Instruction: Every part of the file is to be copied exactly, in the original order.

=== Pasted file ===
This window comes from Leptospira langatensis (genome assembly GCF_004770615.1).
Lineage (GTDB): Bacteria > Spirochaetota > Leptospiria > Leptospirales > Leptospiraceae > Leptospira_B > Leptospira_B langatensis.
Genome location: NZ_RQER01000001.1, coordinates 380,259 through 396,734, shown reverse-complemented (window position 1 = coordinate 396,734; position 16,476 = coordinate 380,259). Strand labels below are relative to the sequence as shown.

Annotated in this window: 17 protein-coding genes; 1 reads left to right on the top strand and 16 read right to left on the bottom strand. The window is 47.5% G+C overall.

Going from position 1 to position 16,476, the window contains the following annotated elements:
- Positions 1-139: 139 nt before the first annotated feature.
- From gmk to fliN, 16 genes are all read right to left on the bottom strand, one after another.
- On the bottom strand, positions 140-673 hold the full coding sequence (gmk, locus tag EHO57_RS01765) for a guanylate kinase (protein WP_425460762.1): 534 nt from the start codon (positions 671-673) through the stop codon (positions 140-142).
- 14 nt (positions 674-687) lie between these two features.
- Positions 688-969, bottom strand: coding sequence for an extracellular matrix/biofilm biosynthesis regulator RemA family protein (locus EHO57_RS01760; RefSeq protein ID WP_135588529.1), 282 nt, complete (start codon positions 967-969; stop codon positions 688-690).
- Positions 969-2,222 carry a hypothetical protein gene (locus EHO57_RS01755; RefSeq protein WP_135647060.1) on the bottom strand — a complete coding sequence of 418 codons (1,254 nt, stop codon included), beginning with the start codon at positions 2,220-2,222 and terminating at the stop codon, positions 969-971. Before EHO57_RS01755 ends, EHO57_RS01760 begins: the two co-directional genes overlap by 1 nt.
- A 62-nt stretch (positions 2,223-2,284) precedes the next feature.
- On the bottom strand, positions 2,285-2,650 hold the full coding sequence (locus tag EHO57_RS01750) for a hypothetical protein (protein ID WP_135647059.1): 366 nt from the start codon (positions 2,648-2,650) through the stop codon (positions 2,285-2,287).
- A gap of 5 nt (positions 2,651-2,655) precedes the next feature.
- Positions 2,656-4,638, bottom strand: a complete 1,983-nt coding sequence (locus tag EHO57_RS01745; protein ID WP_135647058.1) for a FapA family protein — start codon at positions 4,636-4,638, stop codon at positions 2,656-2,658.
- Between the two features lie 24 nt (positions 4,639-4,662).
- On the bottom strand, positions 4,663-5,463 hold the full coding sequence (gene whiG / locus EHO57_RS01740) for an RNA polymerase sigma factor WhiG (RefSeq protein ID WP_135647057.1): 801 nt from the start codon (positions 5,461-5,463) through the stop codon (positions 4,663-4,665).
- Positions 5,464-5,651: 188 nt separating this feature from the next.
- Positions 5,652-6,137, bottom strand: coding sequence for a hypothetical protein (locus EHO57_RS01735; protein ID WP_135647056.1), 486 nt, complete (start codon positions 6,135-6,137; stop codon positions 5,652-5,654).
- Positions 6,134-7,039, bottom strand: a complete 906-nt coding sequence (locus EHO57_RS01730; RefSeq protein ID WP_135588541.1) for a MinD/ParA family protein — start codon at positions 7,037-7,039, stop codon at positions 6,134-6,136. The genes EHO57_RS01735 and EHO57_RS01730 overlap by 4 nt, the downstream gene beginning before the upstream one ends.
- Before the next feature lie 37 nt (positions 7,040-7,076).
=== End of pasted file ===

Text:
This window comes from Leptospira langatensis (genome assembly GCF_004770615.1).
Lineage (GTDB): Bacteria > Spirochaetota > Leptospiria > Leptospirales > Leptospiraceae > Leptospira_B > Leptospira_B langatensis.
Genome location: NZ_RQER01000001.1, coordinates 380,259 through 396,734, shown reverse-complemented (window position 1 = coordinate 396,734; position 16,476 = coordinate 380,259). Strand labels below are relative to the sequence as shown.

Annotated in this window: 17 protein-coding genes; 1 reads left to right on the top strand and 16 read right to left on the bottom strand. The window is 47.5% G+C overall.

Going from position 1 to position 16,476, the window contains the following annotated elements:
- Positions 1-139: 139 nt before the first annotated feature.
- From gmk to fliN, 16 genes are all read right to left on the bottom strand, one after another.
- On the bottom strand, positions 140-673 hold the full coding sequence (gmk, locus tag EHO57_RS01765) for a guanylate kinase (protein WP_425460762.1): 534 nt from the start codon (positions 671-673) through the stop codon (positions 140-142).
- 14 nt (positions 674-687) lie between these two features.
- Positions 688-969, bottom strand: coding sequence for an extracellular matrix/biofilm biosynthesis regulator RemA family protein (locus EHO57_RS01760; RefSeq protein ID WP_135588529.1), 282 nt, complete (start codon positions 967-969; stop codon positions 688-690).
- Positions 969-2,222 carry a hypothetical protein gene (locus EHO57_RS01755; RefSeq protein WP_135647060.1) on the bottom strand — a complete coding sequence of 418 codons (1,254 nt, stop codon included), beginning with the start codon at positions 2,220-2,222 and terminating at the stop codon, positions 969-971. Before EHO57_RS01755 ends, EHO57_RS01760 begins: the two co-directional genes overlap by 1 nt.
- A 62-nt stretch (positions 2,223-2,284) precedes the next feature.
- On the bottom strand, positions 2,285-2,650 hold the full coding sequence (locus tag EHO57_RS01750) for a hypothetical protein (protein ID WP_135647059.1): 366 nt from the start codon (positions 2,648-2,650) through the stop codon (positions 2,285-2,287).
- A gap of 5 nt (positions 2,651-2,655) precedes the next feature.
- Positions 2,656-4,638, bottom strand: a complete 1,983-nt coding sequence (locus tag EHO57_RS01745; protein ID WP_135647058.1) for a FapA family protein — start codon at positions 4,636-4,638, stop codon at positions 2,656-2,658.
- Between the two features lie 24 nt (positions 4,639-4,662).
- On the bottom strand, positions 4,663-5,463 hold the full coding sequence (gene whiG / locus EHO57_RS01740) for an RNA polymerase sigma factor WhiG (RefSeq protein ID WP_135647057.1): 801 nt from the start codon (positions 5,461-5,463) through the stop codon (positions 4,663-4,665).
- Positions 5,464-5,651: 188 nt separating this feature from the next.
- Positions 5,652-6,137, bottom strand: coding sequence for a hypothetical protein (locus EHO57_RS01735; protein ID WP_135647056.1), 486 nt, complete (start codon positions 6,135-6,137; stop codon positions 5,652-5,654).
- Positions 6,134-7,039, bottom strand: a complete 906-nt coding sequence (locus EHO57_RS01730; RefSeq protein ID WP_135588541.1) for a MinD/ParA family protein — start codon at positions 7,037-7,039, stop codon at positions 6,134-6,136. The genes EHO57_RS01735 and EHO57_RS01730 overlap by 4 nt, the downstream gene beginning before the upstream one ends.
- Before the next feature lie 37 nt (positions 7,040-7,076).